Introduction: Quantitative longitudinal magnetic resonance imaging and spectroscopy (MRI/S) is used to assess progress of brain disorders and treatment effects. Understanding the significance of MRI/S changes requires knowledge of the inherent technical and physiological consistency of these measurements. This longitudinal study examined the variance and reproducibility of commonly used quantitative MRI/S measurements in healthy subjects while controlling physiological and technical parameters. Methods: Twenty-five subjects were imaged three times over 5 days on a Siemens 3T Verio scanner equipped with a 32-channel phase array coil. Structural (T1, T2-weighted, and diffusion-weighted imaging) and physiological (pseudocontinuous arterial spin labeling, proton magnetic resonance spectroscopy) data were collected. Consistency of repeated images was evaluated with mean relative difference, mean coefficient of variation, and intraclass correlation (ICC). Finally, a “reproducibility rating” was calculated based on the number of subjects needed for a 3% and 10% difference. Results: Structural measurements generally demonstrated excellent reproducibility (ICCs 0.872–0.998) with a few exceptions. Moderate-to-low reproducibility was observed for fractional anisotropy measurements in fornix and corticospinal tracts, for cortical gray matter thickness in the entorhinal, insula, and medial orbitofrontal regions, and for the count of the periependymal hyperintensive white matter regions. The reproducibility of physiological measurements ranged from excellent for most of the magnetic resonance spectroscopy measurements to moderate for permeability-diffusivity coefficients in cingulate gray matter to low for regional blood flow in gray and white matter. Discussion: This study demonstrates a high degree of longitudinal consistency across structural and physiological measurements in healthy subjects, defining the inherent variability in these commonly used sequences. Additionally, this study identifies those areas where caution should be exercised in interpretation. Understanding this variability can serve as the basis for interpretation of MRI/S data in the assessment of neurological disorders and treatment effects.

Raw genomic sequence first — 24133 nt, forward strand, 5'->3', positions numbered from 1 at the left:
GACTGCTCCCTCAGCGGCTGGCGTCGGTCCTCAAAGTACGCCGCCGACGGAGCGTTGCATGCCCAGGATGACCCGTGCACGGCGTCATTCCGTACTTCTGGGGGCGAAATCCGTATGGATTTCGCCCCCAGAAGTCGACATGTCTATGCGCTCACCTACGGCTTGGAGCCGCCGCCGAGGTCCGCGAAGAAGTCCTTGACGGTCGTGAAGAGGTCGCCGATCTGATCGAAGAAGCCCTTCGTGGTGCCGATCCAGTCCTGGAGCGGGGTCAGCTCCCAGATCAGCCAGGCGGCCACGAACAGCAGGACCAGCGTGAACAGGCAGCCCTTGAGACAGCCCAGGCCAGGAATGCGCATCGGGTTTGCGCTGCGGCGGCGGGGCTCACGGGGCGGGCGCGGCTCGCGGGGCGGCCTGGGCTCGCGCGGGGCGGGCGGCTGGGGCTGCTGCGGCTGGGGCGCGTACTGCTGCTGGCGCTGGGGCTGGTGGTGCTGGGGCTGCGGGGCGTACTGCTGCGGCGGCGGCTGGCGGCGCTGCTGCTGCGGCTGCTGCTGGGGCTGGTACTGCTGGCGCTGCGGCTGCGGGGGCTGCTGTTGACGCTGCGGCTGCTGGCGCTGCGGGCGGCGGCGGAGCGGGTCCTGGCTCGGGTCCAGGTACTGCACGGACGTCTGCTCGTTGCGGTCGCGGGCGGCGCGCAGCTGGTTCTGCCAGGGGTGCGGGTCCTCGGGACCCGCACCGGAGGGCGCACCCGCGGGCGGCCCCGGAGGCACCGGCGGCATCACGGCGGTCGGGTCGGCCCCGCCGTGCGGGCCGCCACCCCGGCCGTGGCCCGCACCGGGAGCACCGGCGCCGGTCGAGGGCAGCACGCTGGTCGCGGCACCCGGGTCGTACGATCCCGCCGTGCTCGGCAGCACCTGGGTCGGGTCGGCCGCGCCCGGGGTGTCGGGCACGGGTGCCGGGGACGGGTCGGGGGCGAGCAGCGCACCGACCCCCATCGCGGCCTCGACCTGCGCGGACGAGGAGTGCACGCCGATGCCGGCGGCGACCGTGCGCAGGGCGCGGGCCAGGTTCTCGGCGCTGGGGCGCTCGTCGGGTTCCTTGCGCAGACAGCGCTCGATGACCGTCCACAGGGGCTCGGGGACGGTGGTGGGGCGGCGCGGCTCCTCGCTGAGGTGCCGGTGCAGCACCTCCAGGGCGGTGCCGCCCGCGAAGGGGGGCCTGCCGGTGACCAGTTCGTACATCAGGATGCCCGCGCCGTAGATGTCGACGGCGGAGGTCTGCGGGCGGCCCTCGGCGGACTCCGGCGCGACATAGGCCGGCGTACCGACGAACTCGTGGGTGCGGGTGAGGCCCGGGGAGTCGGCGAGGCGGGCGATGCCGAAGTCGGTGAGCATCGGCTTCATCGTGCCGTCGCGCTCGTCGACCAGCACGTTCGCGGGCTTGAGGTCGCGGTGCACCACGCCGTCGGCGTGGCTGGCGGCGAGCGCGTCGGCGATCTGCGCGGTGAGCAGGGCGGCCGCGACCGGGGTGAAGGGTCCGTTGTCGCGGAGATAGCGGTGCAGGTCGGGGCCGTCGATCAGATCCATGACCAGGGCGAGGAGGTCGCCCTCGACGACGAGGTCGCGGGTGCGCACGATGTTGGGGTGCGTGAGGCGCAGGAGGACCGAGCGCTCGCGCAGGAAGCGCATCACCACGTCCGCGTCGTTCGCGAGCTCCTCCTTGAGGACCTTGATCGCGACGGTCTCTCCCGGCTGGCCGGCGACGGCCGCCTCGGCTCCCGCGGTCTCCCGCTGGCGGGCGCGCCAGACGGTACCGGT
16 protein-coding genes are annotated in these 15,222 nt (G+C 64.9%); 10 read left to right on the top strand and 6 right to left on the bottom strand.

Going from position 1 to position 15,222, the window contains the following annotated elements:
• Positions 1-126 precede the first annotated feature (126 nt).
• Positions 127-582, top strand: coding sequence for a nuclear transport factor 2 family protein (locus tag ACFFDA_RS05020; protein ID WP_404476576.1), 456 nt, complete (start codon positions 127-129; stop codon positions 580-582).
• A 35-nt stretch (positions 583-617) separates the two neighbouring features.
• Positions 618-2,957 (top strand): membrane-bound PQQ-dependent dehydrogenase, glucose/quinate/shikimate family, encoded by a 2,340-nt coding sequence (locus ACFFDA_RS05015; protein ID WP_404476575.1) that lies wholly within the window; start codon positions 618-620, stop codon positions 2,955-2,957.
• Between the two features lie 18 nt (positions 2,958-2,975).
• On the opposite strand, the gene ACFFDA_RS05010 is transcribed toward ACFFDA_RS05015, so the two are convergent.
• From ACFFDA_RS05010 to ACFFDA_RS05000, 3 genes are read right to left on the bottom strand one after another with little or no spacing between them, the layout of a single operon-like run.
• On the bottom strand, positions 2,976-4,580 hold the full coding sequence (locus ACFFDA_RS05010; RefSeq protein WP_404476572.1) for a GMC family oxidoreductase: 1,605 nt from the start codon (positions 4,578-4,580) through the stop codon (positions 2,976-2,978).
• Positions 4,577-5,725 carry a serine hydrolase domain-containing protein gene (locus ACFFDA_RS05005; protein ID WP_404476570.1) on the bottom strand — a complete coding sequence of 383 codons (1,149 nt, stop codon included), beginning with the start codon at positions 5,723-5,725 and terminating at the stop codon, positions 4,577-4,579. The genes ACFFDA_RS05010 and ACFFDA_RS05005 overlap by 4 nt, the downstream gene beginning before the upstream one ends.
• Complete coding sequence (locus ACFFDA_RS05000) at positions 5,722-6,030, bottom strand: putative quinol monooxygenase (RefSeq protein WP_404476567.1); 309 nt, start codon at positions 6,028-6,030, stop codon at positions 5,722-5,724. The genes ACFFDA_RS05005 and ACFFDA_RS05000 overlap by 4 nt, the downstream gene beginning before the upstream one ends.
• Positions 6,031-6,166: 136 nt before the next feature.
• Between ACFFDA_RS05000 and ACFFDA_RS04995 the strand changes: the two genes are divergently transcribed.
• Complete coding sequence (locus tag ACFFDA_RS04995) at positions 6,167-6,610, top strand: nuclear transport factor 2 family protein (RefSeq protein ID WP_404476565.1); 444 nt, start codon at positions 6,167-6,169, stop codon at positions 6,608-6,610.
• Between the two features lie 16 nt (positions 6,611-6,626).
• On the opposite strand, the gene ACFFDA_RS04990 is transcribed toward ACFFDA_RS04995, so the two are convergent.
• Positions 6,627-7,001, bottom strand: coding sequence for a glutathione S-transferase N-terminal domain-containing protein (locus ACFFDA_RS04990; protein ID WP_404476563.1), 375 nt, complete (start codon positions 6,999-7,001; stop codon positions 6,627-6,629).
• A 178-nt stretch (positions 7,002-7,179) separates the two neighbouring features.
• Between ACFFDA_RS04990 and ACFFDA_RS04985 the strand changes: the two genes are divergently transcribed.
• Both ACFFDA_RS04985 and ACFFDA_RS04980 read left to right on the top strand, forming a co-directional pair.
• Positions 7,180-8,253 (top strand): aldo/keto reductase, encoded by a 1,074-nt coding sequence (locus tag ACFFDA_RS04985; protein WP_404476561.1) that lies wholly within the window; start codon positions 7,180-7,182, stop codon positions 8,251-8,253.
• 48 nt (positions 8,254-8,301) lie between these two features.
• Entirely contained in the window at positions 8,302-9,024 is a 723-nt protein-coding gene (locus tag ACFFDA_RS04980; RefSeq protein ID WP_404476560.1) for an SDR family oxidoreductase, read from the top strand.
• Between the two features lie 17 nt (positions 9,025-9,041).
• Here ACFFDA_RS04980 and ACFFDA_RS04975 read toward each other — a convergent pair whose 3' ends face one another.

- MRI consistency
- MRI reproducibility
- diffusion tensor imaging
- magnetic resonance spectroscopy
- pseudocontinuous arterial spin labeling
ASJC Scopus subject areas
- Behavioral Neuroscience